Will having a healthy lifestyle and changing my diet help?
It may help, and it certainly can’t hurt, to maintain a healthy lifestyle. Stop smoking, lose any excess weight, exercise regularly, and eat a healthy diet. Certainly, stay away from drugs and avoid drinking too much alcohol.
You can read about our fertility diet plan and find further information in the Adia app to learn the importance of eating healthy not only for fertility, but your general health. For general recommendations about your quality of life we also wrote the blog “What is a healthy lifestyle” to inspire you the path to follow.
Eating healthy and getting plenty of exercise is a really good way to start your journey.
Secondary infertility statistics
While infertility has slowly gained recognition as a common emotionally taxing condition, secondary infertility remains largely unspoken.
The reality is that there are no hard and fast secondary infertility statistics to share aside from survey based reviews and estimates like the one from the National Center of Health Statistics for the USA that estimates than 3 million women who have one biological child have difficulty getting pregnant or carrying another to term. Roughly 800,000 married women with one child are unable to get pregnant again after one year of having unprotected sex, month after month.
In the UK one in six couples who already have a child fail to become pregnant with another child after one year of unprotected sex. Around 3.5 million people in the UK have difficulty conceiving. That is 1 in 7 couples with difficulties trying to conceive – so you’re definitely not alone.
In Ireland it is estimated that secondary infertility accounts for 60 percent of fertility cases.
Previous studies in developing countries also reflect a growing increase in numbers for secondary infertility. This multinational study also found that most infertile couples around the world suffer from primary infertility. Sub-Saharan Africa is a striking exception to this pattern where 52% suffered from secondary infertility. Latin America also has a relatively high rate of secondary infertility: 40%. In contrast, only 23% percent of infertile couples in Asia and 16% percent in North Africa suffered from secondary infertility.
More recent studies and statistics are needed to bring some light to a growing problem.
When should we seek help for secondary infertility?
With secondary infertility you should seek help in the same way as if you were conceiving your first baby.
The NHS recommends that after trying and failing to get pregnant for a year, you should see your doctor. if you are over 35 years of age and have been trying for 6 months you should consider consulting a fertility specialist.
Also be aware, your GP is unlikely to offer you any treatment or test for secondary infertility unless you have been trying to get pregnant for at least a year.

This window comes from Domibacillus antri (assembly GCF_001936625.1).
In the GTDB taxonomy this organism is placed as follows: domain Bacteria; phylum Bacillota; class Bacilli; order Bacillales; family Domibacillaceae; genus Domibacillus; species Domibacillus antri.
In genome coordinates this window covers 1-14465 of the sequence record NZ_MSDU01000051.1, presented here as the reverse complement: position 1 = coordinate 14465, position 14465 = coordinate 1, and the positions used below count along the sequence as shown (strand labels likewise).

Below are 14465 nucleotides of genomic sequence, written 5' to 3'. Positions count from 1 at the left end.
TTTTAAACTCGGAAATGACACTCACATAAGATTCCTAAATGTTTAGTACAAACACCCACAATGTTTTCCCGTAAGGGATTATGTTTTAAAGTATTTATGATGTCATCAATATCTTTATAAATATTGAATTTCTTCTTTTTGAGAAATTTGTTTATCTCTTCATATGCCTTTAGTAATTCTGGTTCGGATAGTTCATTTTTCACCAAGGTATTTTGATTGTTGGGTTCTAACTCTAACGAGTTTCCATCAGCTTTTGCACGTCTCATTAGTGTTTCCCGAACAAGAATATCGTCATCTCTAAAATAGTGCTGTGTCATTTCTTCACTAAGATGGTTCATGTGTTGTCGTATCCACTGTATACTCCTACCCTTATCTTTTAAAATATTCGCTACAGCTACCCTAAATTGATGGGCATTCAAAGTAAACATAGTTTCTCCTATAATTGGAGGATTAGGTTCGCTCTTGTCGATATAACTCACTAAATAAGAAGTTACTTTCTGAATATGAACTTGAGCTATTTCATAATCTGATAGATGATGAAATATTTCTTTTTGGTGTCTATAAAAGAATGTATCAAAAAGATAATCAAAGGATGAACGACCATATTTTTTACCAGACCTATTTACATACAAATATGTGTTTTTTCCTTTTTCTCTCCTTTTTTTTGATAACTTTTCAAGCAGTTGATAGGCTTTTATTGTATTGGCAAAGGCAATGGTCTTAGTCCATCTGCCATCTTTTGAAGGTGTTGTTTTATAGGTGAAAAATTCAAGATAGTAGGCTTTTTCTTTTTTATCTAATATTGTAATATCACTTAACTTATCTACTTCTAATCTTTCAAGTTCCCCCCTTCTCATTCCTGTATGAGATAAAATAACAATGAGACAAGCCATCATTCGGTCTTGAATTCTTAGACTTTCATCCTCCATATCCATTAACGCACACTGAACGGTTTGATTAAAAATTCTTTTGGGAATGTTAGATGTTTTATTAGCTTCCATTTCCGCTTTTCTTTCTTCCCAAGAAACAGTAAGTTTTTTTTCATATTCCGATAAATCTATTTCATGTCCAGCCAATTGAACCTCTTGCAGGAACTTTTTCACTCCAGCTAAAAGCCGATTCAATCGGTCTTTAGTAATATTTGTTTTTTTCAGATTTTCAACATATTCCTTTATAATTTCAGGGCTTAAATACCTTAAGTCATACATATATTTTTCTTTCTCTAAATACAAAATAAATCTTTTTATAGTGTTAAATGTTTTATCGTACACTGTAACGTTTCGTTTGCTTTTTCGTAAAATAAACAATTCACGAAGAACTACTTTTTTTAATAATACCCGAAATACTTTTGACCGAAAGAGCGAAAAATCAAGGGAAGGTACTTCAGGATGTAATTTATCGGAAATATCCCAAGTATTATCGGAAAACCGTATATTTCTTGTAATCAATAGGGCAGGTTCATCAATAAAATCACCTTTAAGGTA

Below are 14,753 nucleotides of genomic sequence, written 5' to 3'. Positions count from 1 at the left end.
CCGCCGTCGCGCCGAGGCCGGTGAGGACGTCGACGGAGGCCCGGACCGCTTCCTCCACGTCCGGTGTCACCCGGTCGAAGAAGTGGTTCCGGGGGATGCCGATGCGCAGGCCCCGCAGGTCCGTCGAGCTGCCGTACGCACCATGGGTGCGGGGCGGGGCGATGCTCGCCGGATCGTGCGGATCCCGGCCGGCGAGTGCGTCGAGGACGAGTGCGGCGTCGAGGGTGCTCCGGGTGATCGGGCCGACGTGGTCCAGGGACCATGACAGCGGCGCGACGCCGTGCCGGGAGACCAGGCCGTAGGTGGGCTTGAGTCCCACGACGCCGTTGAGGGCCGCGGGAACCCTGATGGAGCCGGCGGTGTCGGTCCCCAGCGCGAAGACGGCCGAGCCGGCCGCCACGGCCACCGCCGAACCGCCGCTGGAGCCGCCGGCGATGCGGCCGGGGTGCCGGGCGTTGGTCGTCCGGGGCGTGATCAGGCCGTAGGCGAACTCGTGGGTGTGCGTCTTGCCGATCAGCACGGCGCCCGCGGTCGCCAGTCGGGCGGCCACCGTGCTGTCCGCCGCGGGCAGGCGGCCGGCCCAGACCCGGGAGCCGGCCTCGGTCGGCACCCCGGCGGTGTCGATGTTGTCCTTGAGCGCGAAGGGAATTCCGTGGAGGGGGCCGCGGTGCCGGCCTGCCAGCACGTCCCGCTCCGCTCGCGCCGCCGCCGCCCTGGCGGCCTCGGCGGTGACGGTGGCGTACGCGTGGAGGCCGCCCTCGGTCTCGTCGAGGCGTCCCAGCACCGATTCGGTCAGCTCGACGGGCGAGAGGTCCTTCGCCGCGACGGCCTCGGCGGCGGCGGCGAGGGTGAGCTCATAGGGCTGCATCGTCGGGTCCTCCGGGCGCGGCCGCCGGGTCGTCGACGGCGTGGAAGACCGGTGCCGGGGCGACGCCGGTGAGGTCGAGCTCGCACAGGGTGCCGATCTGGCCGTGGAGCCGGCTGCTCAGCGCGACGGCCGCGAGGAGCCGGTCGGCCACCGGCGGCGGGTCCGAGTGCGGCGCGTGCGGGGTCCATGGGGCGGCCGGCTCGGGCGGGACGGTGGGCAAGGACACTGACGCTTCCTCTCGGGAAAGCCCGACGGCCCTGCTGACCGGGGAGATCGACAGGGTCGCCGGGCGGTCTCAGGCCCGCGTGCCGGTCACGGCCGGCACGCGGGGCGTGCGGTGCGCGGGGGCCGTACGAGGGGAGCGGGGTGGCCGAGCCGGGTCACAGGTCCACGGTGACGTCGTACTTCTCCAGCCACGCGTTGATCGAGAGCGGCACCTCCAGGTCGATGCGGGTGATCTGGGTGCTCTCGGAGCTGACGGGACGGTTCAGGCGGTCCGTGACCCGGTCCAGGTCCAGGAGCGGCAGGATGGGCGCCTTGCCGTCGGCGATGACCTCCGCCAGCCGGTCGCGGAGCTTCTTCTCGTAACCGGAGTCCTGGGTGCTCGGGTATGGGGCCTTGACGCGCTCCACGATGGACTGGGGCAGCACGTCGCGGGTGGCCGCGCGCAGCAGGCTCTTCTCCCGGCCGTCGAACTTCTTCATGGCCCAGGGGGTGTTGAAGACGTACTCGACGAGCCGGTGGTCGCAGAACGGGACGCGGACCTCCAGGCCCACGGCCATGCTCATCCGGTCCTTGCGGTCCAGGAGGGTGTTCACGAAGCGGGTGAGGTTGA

If you suspect that you or your partner may have a condition that makes it harder to conceive, make an appointment with your GP and go with your partner since infertility affects both men and women equally.
From a psychological point of view, how to deal with secondary infertility depression?
Being involved in fertility MOT tests, treatments and struggling to conceive can have a significant impact in the way you feel emotionally and with your relationships. It is important to seek help and support if you are struggling. It is not uncommon to experience depression and anxiety. In our blog you can read about the connection between fertility and mental health and how best to cope with these challenges and learn what makes a good relationship.
The Seleni Institute wrote an interesting blog talking about what makes secondary infertility different.
As they mention, many women have a vision of what their family is going to look like, and when that does not happen that leads to all sorts of conflicting emotions tied to this loss of control, especially if they got pregnant easily the first time.
Even in the infertility community you will find a lot of people that tell you that you should be grateful about the baby you have and stop complaining. The comparison game here becomes unfair.
As they conclude, there is a stigma attached to secondary infertility where there is more criticism and judgement, and less empathy toward the couple suffering the issue.
Acceptance as an opportunity
On the other hand, infertility support groups, forums, and blogs can be very useful. Reading the experiences of other patients who have already gone through the pain and frustration that few other people understand can be helpful.
In most cases, with all the treatments that couples have at their disposal today, it is rare that pregnancy does not occur. Although it is true that, given how hard it is to go through a process of assisted reproduction – or several, in a large number of cases, many women decide not to continue.
How to get further help?
As we previously mentioned, infertility support groups, forums, and blogs can be very useful. You can read Akiko’s story dealing with secondary infertility, the story of our founder, Lina, and her difficult road to motherhood, and our other founder Tyler’s story of male infertility, along with others sent by our community members, in our blog.
We also invite you to join Adia, a platform that we created to empower women with the needed knowledge and tools to succeed in their fertility journey. Our key features include:
- Free access to fertility experts. Ask your questions and get a response within 48 hours.
- Free guided meditations for fertility.
- Free fertility and nutrition education programs.
- Personalised fertility profile based on hormone test results.
- An easy at home fertility test now available for only £99.